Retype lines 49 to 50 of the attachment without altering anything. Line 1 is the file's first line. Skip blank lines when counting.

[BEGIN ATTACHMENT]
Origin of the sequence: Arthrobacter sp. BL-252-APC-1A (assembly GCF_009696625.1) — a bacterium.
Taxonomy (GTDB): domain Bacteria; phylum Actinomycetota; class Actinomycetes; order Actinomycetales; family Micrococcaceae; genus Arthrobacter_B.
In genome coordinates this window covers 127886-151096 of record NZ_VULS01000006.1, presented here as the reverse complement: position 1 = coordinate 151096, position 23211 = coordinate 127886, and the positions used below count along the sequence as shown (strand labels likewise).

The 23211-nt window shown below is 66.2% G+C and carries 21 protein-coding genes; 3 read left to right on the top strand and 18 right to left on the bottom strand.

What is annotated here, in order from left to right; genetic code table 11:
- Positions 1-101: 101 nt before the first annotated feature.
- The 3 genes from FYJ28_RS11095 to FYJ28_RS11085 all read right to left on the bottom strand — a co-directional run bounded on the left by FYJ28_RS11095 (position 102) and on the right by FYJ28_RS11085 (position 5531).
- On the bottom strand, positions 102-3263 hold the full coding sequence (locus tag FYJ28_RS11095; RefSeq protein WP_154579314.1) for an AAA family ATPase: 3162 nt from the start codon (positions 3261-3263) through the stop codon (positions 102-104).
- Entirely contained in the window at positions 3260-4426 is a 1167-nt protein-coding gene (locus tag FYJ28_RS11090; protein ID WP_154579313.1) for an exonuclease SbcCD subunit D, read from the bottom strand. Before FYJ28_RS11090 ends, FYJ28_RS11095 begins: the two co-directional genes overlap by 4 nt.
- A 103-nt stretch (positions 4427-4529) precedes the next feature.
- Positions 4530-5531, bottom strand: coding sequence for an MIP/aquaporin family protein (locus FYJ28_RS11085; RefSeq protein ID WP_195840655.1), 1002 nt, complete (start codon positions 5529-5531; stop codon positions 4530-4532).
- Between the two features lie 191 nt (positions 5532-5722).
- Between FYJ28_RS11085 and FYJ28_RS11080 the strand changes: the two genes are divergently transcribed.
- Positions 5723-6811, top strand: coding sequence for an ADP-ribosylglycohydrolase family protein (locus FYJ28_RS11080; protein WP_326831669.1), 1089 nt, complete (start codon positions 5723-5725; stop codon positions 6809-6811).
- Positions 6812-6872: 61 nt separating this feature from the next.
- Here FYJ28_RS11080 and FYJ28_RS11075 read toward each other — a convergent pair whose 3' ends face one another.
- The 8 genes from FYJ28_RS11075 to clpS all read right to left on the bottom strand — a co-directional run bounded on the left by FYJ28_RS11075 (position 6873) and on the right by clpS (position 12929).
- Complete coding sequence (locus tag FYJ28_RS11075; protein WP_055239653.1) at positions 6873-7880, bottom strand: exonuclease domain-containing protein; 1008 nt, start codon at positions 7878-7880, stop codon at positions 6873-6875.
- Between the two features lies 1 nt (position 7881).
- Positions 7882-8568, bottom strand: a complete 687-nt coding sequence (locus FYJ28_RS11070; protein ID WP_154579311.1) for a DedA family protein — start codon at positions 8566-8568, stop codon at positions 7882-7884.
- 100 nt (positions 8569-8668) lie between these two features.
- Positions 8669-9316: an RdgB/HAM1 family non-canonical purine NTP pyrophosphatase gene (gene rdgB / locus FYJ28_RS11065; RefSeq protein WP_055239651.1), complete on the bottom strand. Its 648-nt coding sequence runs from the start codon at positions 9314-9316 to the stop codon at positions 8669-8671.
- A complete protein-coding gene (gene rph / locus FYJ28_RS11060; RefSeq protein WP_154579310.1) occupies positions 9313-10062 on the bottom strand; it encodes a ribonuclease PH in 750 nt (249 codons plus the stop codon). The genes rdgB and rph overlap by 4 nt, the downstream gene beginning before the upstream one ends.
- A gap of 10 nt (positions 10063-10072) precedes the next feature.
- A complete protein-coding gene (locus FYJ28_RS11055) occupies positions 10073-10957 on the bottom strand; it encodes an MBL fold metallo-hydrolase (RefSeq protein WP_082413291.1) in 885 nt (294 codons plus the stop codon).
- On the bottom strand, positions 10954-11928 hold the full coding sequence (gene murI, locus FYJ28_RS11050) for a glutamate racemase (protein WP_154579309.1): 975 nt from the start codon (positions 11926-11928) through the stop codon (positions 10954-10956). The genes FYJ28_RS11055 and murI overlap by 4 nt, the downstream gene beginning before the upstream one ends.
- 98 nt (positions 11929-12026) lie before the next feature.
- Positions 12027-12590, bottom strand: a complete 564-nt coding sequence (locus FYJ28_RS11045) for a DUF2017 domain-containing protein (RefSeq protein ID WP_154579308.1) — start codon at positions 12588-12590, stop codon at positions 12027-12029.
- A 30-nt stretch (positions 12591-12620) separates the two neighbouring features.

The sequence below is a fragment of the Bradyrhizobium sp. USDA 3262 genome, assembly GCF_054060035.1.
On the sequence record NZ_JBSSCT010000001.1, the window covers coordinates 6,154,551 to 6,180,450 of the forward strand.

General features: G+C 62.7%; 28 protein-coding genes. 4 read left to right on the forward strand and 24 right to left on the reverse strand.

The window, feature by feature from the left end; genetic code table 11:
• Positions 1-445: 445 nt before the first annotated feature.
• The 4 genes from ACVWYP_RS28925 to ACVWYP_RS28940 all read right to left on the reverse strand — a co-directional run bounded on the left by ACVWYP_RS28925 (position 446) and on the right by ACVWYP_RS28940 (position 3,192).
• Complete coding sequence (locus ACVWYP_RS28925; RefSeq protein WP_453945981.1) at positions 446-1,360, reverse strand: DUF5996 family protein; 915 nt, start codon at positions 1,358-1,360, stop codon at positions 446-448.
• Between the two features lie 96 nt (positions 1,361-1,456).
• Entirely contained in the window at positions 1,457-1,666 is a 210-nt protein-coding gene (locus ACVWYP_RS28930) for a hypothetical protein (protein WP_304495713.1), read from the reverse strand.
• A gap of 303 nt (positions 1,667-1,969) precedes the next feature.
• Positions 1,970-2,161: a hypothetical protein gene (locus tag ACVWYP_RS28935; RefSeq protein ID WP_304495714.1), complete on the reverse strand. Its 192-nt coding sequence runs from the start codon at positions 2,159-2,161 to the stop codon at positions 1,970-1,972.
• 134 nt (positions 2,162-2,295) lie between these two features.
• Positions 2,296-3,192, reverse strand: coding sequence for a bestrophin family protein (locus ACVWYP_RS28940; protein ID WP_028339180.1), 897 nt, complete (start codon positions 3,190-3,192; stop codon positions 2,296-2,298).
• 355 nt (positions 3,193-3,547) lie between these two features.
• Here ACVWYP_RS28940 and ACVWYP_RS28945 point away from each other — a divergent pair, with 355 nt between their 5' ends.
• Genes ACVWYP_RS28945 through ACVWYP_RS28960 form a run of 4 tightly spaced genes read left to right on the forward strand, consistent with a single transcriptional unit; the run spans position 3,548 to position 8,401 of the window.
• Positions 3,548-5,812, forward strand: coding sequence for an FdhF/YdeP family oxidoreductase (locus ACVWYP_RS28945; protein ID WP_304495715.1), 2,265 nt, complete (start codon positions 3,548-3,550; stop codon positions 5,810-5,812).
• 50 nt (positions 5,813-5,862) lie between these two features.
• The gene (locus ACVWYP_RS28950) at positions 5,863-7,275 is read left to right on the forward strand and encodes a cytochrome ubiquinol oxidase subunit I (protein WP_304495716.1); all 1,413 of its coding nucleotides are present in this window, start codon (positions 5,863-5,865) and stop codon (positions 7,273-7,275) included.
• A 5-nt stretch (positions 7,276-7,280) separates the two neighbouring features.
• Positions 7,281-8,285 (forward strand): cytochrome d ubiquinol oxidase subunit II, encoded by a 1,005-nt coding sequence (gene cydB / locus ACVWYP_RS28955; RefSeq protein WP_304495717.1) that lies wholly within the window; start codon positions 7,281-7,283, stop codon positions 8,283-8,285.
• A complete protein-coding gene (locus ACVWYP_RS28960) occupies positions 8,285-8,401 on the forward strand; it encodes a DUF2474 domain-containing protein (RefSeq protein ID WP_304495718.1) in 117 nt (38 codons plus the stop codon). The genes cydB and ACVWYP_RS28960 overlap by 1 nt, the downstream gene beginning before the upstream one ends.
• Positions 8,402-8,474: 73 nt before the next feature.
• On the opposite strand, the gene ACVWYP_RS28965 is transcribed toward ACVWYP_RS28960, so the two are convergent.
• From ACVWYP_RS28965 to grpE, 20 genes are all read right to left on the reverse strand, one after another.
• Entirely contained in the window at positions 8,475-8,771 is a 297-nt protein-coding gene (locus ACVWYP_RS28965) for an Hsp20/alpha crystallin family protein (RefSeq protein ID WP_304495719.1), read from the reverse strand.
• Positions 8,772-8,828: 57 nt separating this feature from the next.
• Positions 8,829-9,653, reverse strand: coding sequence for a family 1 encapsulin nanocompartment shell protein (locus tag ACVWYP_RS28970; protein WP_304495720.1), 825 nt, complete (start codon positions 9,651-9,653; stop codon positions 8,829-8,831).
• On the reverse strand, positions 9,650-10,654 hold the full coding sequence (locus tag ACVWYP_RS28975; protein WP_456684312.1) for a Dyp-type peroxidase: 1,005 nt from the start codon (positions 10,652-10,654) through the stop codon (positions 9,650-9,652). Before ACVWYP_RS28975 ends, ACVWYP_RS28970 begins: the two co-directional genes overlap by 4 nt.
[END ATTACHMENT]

• A 5-nt stretch (positions 7,276-7,280) separates the two neighbouring features.
• Positions 7,281-8,285 (forward strand): cytochrome d ubiquinol oxidase subunit II, encoded by a 1,005-nt coding sequence (gene cydB / locus ACVWYP_RS28955; RefSeq protein WP_304495717.1) that lies wholly within the window; start codon positions 7,281-7,283, stop codon positions 8,283-8,285.